Dawn of the Planet of the Apes, Film Reviews, News
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Film Review: Dawn of the Planet of the Apes


The plot of Dawn of the Planet of the Apes goes a little like this: monkeys live in forest, humans live in city. Most humans hate monkeys because they think monkeys made millions of other humans die. Some humans know that it was in fact a few other humans who made millions of humans die- not monkeys. Monkeys do not like humans because humans do not like monkeys. When humans trespass in monkey forest, monkeys get angry. Monkeys retaliate by trespassing in human city, and humans get scared. Humans try to ask monkeys for help. And so on and so forth…

This may seem simple, and that’s just what 20th Century Fox want you to think it is- a simple film. The trailers boast HUGE ACTION SCENES and LOTS OF HUMAN CHARACTERS, but fail to show what makes this film (and its predecessor, 2011’s Rise of the Planet of the Apes) so special- its sophistication, its intensity and its heart.


Andy Serkis, who has over the past 15 years proven himself to be one of Hollywood’s finest actors, gets his first top billing here, in the role of Caesar, the ape adopted by James Franco (who is, ten years after the events of Rise, nowhere to be seen), but who later started the simian revolution. Now, he is the leader of the thousand-strong ape community living in the Muir Woods outside San Francisco, and the magnificent opening scene sees him lead his comrades into battle with a pack of deer and a very big bear. Like all great leaders, Caesar is charismatic (the most charming blockbuster lead of the Summer?) and, at heart, a family man. As the film begins, his second child is born, and his eldest son (Nick Thurston) struggles with supporting his father’s controversial ruling decisions. Caesar and the orang-utan Maurice (Karin Konoval, returning after Rise) ponder if there are any humans left alive, minutes before Jason Clarke, Keri Russell and a band of San Franciscan survivors show up at the apes’ home. Clarke is Malcolm, the de facto leader of the survivors, who answers only to Gary Oldman’s Dreyfus. Along with his partner and son (Russell and Kodi Smit-McPhee), he is attempting to access a damn located within the apes’ part of the forest which will provide the human community with much-needed power. His relationship with his son looks set to be mirrored with Caesar and his son’s, but is never really explored. In fact, none of the human characters are ever given much depth, and the presence in particular of Oldman’s character- whose motivations become extremely vague in the final act- is somewhat questionable. That said, Smit-McPhee’s short-lived friendship with Maurice, and their reading of a book together, is one of the film’s most moving moments.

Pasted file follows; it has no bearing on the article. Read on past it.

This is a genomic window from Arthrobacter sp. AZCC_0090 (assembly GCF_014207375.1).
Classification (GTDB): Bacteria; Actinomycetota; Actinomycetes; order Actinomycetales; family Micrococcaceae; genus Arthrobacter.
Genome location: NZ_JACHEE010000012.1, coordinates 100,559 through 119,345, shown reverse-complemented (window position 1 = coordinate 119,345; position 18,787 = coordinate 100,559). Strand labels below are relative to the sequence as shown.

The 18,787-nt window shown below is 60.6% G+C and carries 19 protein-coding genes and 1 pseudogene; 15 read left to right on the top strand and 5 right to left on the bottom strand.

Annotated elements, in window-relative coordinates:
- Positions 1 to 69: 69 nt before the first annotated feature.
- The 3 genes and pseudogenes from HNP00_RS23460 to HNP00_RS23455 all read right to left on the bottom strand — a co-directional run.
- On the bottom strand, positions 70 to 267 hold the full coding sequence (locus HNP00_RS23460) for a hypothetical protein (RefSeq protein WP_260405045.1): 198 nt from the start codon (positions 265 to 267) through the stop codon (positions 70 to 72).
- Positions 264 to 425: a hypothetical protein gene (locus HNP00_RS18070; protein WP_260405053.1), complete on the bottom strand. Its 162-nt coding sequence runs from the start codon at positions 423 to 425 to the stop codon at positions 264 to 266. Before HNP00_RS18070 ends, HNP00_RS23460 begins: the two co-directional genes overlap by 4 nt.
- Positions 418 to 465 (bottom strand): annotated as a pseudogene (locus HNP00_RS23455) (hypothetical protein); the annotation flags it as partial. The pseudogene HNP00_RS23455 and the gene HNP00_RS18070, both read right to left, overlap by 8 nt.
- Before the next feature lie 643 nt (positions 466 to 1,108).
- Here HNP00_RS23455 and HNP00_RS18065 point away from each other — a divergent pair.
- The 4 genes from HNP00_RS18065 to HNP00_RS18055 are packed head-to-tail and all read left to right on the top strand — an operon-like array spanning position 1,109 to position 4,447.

Good human characters are not necessary in Matt Reeves’ film, however, as Serkis, Thurston, Konoval and Toby Kebbell excel in their motion-capture performances as the apes. As the audience can see genuine warmth in Caeser’s eyes, so too can they see a lust for power in the eyes of Koba (Kebbell), the second most influential ape and the cause of the human-ape tension’s eventual eruption. Serkis and Kebbell work brilliantly together, and when they fight each other brutally, it’s easy to forget that these are two men in leotards rolling around on the floor.


The cinematography (by Prisoner of Azkaban DOP Michael Seresin) is at times spectacular, with the contrast between the apes’ bodies and blazing fire being a particular visual highlight. Michael Giacchino provides a beautiful and haunting a score as he always does, with hints of Lost and Jeff Russo’s work on the Fargo miniseries. As for Reeves, who takes over from Rupert Wyatt, who directed Rise, he does a great job of keeping the story as fresh as it could possibly, giving the humans enough screen time to be differentiated from the apes in their behaviour, and pulling off some of the most interesting filmmaking tactics of the Summer- for example, a long, single take of Malcolm running through an abandoned building as bullets fly from all sides which is very reminiscent of Children of Men.

Andy Serkis didn’t get an Oscar for The Lord of the Rings or King Kong, and he probably won’t get one for this, but for his captivating, heartbreaking performance as Caesar, with pain and love on his mo-cap ape face in equal measure, the least you can do is support this brilliantly-directed, brilliantly-acted film.


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